What Does the Meaning of My Dreams Have to Do with My LIfe? #1
The internet is full of people who are willing to tell me “the meaning of my dreams” — but what do dreams actually have to do with the way I live my life?
From a case studies perspective, there is only one real justification for spending the time and effort to look at one’s dreams, and that is that the dreams must have some direct impact on the way life is lived. Otherwise, there’s just no point!
So, what can I determine about my life from my dreams? Well, here’s some things that we know…
Moving Away from the “Garbage Dump” Theory of Dreaming
When I studied psychology as an undergrad, the dominant theory that I was taught was that dreaming was a basically meaningless activity that amounted to the brain “clearing its tapes” during REM sleep, to allow space in memory for the following day. Thus dreams were reduced to something fairly banal and meaningless.
However, with the rise of neuroscience, this kind of an approach to dreaming seems to be gradually on the wane, and is being replaced by theories that recognize that dreaming is a psychologically meaningful activity of the brain, with implications for our personal journeys. Much research has contributed to this change in understanding.
For instance, Harvard Medical School’s Prof. J.A. Hobson has analyzed brain functioning in dream states, and theorizes that dreaming involves a “protoconscious” state, providing a kind of “virtual reality model of the world” that serves a very concrete functional purpose in the development and maintenance of waking consciousness. Somewhat similarly, psychiatrist David Kahn, also of Harvard Medical School draws the theoretical conclusion that dreaming is an important state of consciousness, potentially leading to creative insight.
If dreaming develops and maintains waking consciousness, and enhances creativity in our lives, it’s far from meaningless. This strongly emphasizes the benefit of paying attention to dreams.
Don’t Over-Rate the Unconscious… but Give It Its Due
On the other hand, it’s important not to inflate or distort the meaning of my dreams. As Andrew Samuels, following C.G. Jung, points out, to treat dreams as infallible impairs human freedom and diminishes the power of conscious decision.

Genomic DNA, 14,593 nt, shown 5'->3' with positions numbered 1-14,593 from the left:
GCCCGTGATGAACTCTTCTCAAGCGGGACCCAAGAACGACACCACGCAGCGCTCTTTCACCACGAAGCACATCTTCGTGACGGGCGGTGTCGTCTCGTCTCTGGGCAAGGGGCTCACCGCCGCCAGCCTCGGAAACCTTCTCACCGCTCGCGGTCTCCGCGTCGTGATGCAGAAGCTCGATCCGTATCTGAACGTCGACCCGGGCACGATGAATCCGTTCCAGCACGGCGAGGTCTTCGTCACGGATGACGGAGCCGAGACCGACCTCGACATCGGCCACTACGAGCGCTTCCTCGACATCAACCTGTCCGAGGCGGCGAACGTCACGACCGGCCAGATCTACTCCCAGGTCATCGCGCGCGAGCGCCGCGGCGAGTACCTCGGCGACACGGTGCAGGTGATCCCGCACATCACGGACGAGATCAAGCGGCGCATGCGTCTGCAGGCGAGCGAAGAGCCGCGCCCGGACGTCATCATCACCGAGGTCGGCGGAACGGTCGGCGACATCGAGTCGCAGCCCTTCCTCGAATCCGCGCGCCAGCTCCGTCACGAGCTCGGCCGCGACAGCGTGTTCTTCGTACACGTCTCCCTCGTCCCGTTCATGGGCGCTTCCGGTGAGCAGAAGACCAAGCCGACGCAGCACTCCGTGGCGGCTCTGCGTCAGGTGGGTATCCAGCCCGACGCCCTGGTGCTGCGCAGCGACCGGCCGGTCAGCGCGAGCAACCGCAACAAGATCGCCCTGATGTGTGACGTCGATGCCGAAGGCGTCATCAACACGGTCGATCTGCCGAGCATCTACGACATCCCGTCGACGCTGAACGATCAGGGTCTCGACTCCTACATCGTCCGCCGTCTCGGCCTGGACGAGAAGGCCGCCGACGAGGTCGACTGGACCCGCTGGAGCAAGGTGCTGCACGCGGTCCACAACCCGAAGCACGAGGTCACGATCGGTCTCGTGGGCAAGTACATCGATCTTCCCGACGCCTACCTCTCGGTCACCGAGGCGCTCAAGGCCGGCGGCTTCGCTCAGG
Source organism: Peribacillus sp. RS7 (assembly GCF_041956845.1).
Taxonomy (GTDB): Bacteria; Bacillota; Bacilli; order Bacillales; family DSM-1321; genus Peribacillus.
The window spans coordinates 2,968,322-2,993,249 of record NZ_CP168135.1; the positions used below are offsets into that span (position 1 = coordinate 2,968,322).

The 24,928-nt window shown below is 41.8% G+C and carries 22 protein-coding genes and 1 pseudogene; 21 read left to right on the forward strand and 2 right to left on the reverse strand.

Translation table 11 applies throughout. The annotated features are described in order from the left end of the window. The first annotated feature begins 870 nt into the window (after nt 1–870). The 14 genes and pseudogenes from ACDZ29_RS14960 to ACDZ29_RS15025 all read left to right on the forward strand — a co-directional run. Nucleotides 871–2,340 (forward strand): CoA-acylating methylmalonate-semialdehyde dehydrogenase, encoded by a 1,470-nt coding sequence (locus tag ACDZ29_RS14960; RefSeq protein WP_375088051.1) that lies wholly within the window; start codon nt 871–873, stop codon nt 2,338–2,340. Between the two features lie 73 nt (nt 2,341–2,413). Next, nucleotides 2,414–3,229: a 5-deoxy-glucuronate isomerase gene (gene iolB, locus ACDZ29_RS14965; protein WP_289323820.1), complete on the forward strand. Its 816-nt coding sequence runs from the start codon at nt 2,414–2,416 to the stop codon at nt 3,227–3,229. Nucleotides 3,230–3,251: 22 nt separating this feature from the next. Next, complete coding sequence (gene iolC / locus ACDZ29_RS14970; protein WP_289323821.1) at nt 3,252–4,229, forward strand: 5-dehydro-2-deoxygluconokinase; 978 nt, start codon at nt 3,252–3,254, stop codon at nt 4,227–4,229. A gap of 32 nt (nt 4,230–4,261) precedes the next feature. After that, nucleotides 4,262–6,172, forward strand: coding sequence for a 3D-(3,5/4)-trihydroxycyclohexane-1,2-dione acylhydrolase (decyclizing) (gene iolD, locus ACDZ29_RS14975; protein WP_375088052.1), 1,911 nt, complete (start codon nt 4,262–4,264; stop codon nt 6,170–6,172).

We should particularly beware the incredibly, overpoweringly, beautiful or compelling dream. Such a dream can seem so overwhelming that it appears as the voice of absolute truth. There may well be much truth in it, but it’s important that consciousness enter into dialogue with such a dream, not just submit to it.
It’s most likely best to be receptive to what the dream might be saying, and treat its message as a supplementary “take” or perspective on our life situation.
Sticking with the Dream Images
Dream images are the best possible expression of still unconscious facts. So to get benefit from my dreams, I really need to understand what those dream images mean.
“To understand the dream’s meaning I must stick as close as possible to the dream image.”
~C.G. Jung, Collected Works, vol. 16
Now let me be clear and blunt. This isn’t something you’re going to be able to get out of a dream dictionary sold at the supermarket check out — or even a really good symbol dictionary! (And let me assure you, there are far more bad ones than good on the market.)
To truly understand the images in dreams may well be one place where help from a /a-midlife-transition well versed in the psychology of dreams would be of genuine assistance.
Patience and Honesty Are Rewarded
We live in an era of instant gratification. It’s very easy to be seduced by the assumption that we should be able to get answers to life’s questions right away. However, working with dreams takes patience and honesty, if it’s really going to bear meaningful fruit.
Dreams can provide an important perspective on our lives, but it takes diligence in recording them, patience in bringing them into therapy sessions, and hard work with the symbols the dreams present.
What I can learn about myself from my dreams depends very much on my taking them very seriously, and patiently uncovering their meaning.
Next time, we’ll reflect on how the unconscious complements the conscious mind through dreams, and what this means for us in terms of a creative and aware approach to our lives.
Brian Collinson, Registered Psychotherapist & Jungian Analyst
PHOTOS: © Raluca Marie Wolfski ; martinak15 ; Sebastian Appelt